Associate Professor Maggie Nolan
Maggie is an Associate Professor in the National School of Arts, based on the Brisbane campus of ACU. She holds a PhD from the University of Stirling in Scotland, which she received in 2000 as a Commonwealth Scholar to the United Kingdom. She also has a Graduate Certificate in Higher Education. Her research and teaching are mainly in Australian literary studies but also reflect a deep and genuine commitment to interdisciplinarity. She has also taught in history, sociology and politics. All her research is focused on questions of race, identity and justice and is committed to the small ways in which engaging with stories can make the world a better place.
Associate Professor Victoria Kuttainen
Victoria is an Associate Professor of English and Writing in the College of Arts, Society and Education at James Cook University. She holds a BA Honours and Masters of Arts from the University of British Columbia in Vancouver, Canada, and earned a PhD in postcolonial literature at the University of Queensland. In 2017, as part of her exploration of the nexus between secondary and tertiary English, she completed a Graduate Diploma of Education (Secondary) at James Cook University.
Her books include Unsettling Stories: Settler Postcolonialism and the Short Story Composite (Cambridge Scholars Press, 2010) and The Transported Imagination: Australian Interwar Magazines and the Geographical Imaginaries of Colonial Modernity (co-authored with Susann Liebich and Sarah Galletly, Cambria, 2018).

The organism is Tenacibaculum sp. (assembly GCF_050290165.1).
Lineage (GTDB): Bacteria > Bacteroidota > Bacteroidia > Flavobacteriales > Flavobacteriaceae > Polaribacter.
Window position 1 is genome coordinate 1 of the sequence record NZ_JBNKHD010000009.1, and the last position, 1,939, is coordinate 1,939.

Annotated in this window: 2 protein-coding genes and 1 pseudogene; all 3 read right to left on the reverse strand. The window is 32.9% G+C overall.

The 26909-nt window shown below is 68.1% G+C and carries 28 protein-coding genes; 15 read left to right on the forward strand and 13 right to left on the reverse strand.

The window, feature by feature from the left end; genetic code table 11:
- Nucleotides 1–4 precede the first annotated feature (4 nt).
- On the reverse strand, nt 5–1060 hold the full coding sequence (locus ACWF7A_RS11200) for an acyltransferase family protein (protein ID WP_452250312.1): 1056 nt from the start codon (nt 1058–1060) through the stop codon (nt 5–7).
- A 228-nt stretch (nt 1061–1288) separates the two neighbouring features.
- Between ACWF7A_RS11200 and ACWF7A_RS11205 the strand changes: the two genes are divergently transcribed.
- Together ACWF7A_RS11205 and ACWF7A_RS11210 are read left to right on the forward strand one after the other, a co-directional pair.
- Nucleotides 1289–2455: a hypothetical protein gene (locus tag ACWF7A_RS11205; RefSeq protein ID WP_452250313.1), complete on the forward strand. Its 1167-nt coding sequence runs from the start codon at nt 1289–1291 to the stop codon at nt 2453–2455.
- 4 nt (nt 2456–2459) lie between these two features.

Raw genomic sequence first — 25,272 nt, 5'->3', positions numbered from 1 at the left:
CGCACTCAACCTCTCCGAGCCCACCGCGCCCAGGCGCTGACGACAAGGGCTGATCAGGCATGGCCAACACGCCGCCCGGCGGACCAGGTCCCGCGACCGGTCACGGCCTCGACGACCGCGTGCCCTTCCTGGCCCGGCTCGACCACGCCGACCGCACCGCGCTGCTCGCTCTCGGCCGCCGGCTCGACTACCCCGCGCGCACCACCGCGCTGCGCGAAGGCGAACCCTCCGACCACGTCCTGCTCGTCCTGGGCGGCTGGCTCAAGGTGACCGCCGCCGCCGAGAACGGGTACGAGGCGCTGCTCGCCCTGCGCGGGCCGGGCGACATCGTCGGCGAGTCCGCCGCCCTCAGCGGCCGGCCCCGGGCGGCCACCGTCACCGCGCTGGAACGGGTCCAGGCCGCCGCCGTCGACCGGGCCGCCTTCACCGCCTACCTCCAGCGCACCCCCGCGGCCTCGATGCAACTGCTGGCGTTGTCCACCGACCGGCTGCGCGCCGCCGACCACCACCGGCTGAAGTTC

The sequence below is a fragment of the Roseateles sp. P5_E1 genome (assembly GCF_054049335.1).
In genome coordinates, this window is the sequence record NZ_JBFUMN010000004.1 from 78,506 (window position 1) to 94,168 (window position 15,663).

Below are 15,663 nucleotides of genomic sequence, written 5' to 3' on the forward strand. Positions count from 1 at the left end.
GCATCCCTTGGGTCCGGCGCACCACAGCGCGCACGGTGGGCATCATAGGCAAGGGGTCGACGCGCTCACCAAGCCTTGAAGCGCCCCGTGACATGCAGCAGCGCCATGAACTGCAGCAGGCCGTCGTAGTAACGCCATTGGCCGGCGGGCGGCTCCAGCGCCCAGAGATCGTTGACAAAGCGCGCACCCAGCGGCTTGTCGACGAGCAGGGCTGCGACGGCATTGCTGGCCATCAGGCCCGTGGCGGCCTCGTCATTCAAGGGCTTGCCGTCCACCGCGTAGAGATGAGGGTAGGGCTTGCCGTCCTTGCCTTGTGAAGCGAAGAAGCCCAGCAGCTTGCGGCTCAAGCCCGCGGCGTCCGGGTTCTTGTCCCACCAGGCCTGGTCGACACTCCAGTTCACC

Dr Kuttainen is actively researching in three key areas: settler colonialism and the literature of colonial modernity; scholarship of learning and teaching; and creative writing/life writing as a mode of engaging public audiences with complex issues in the humanities.
Before joining the University of Tasmania, Emily was Co-Director and Lecturer in the Bachelor of Arts Extended (BAX), an undergraduate program jointly run by the University of Melbourne and Trinity College.During her time at the University of Melbourne, Emily also undertook postgraduate studies (an MA and PhD) in English Literature. She is currently in the process of completing her PhD thesis, provisionally titled Upheaval and Revivification: The Dynamics of Affect between Adults and Children in Contemporary Middlebrow Fiction. Emily completed her undergraduate studies, BA/BFA(Hons) with majors in English/Screen Studies and Photography, at the University of Tasmania and was awarded a University Medal for outstanding academic excellence. Her research interests centre on literary and filmic representations of children and adolescents; contemporary literature; middlebrow fiction; First Nations literature and film; neo-Victorian fiction; film and adaptation studies; affect and emotion; space and place; children’s geographies.
We acknowledge the palawa/pakana and Gadigal people, the traditional custodians of the land upon which we live and work. We honour their enduring culture and knowledges as vital to the self-determination, wellbeing and resilience of their communities, and to shaping a just, inclusive and equitable Australian society.